Comparison of Plasmin With Recombinant Tissue-Type Plasminogen Activator in Lysis of Cerebral Thromboemboli Retrieved From Patients With Acute Ischemic Stroke
Background and Purpose—Plasmin is a direct-acting thrombolytic with a better safety profile than recombinant tissue-type plasminogen activator (rtPA) in animal models. With the application of retrieval devices for managing acute ischemic stroke, extracted thromboemboli are available for ex vivo examination. We ask whether such thrombi are amenable to plasmin thrombolysis and whether such activity is different with rtPA.
Methods—Thromboembolic fragments (total 29) were retrieved from the intracranial carotid artery system of 15 patients with acute ischemic stroke and randomly assigned to ex vivo thrombolysis with plasmin or rtPA. After an initial 2-hour exposure, residual material was exposed to the other agent for an additional 2 hours. Thrombolysis was quantified by change in thrombus area and released d-dimer.
Results—Plasmin induced significant ex vivo thrombolysis of cerebral arterial thromboemboli, decreasing area by 45.9%±29.4% and 69.2%±52.5% and inducing median d-dimer release of 108 180 μg/L (range, 16 780 to 668 050 μg/L) and 16 905 μg/L (range, 240 to 403 085 μg/L) during the first and second 2-hour incubation periods, respectively. These changes were not different from those obtained with rtPA, which decreased area by 34.7%±57.8% (P=0.63) and by 68.4%±26.9% (P=0.97) and induced median d-dimer release of 151 990 μg/L (range, 9870 to 338 350 μg/L; P=0.51) and 34 520 μg/L (range 3794 to 325 400 μg/L; P=0.19) during the first and second 2-hour incubations.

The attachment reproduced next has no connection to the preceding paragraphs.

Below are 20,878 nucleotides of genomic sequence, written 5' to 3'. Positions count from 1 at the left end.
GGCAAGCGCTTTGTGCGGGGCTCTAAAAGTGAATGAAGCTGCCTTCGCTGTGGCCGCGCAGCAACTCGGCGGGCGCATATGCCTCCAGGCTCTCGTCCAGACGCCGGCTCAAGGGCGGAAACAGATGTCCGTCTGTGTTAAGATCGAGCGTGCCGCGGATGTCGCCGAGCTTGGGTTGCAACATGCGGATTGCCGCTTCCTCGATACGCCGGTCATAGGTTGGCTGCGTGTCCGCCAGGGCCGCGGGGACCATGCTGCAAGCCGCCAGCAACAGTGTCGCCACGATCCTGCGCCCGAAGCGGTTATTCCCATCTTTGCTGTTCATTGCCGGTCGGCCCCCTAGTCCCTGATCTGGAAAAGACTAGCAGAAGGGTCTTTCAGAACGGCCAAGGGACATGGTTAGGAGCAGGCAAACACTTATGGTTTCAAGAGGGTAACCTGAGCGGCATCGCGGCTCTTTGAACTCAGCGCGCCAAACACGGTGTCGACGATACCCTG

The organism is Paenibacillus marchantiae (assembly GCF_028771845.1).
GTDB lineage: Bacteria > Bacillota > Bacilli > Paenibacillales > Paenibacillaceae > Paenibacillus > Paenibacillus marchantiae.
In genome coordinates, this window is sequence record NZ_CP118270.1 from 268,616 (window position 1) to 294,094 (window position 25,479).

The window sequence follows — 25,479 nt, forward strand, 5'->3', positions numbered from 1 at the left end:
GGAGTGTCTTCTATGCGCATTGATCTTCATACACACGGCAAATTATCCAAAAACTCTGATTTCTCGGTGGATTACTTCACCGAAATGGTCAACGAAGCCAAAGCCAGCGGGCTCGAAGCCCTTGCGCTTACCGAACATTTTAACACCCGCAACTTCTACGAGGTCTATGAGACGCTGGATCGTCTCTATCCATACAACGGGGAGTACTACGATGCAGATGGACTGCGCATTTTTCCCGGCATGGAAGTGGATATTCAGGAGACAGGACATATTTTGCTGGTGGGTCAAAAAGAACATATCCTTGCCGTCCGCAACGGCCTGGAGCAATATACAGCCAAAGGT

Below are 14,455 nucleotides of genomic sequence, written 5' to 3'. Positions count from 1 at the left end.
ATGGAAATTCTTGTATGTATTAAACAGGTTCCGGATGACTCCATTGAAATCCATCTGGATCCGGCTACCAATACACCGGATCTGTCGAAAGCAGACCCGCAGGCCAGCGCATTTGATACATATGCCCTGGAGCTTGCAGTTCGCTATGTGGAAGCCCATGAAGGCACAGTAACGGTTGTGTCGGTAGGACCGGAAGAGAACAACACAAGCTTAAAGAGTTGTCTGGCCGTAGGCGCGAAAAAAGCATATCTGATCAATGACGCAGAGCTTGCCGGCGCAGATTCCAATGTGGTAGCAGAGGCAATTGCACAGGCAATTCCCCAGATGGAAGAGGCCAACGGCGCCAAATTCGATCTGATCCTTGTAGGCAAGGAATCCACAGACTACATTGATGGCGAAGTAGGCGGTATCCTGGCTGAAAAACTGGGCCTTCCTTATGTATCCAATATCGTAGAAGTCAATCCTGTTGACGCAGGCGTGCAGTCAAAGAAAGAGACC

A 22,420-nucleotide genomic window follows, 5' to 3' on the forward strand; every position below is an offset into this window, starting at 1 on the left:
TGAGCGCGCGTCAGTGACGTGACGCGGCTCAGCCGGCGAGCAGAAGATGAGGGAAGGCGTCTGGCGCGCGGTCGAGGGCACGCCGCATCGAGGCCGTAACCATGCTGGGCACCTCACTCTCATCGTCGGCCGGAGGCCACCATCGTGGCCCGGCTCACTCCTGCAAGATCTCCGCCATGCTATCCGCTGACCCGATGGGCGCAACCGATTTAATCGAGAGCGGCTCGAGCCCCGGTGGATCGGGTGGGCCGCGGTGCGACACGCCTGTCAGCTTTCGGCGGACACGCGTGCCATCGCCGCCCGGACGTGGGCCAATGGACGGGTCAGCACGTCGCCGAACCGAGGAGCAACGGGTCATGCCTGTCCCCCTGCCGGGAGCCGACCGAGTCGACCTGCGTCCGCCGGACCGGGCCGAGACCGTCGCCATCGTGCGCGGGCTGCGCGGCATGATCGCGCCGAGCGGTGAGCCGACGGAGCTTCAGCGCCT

Conclusions—Retrieved human cerebral thromboemboli were amenable to ex vivo lysis by plasmin, the rate and degree of which was not different than that achieved with rtPA.
- Received November 23, 2010.
- Revision received February 9, 2011.
- Accepted March 1, 2011.
- © 2011 American Heart Association, Inc.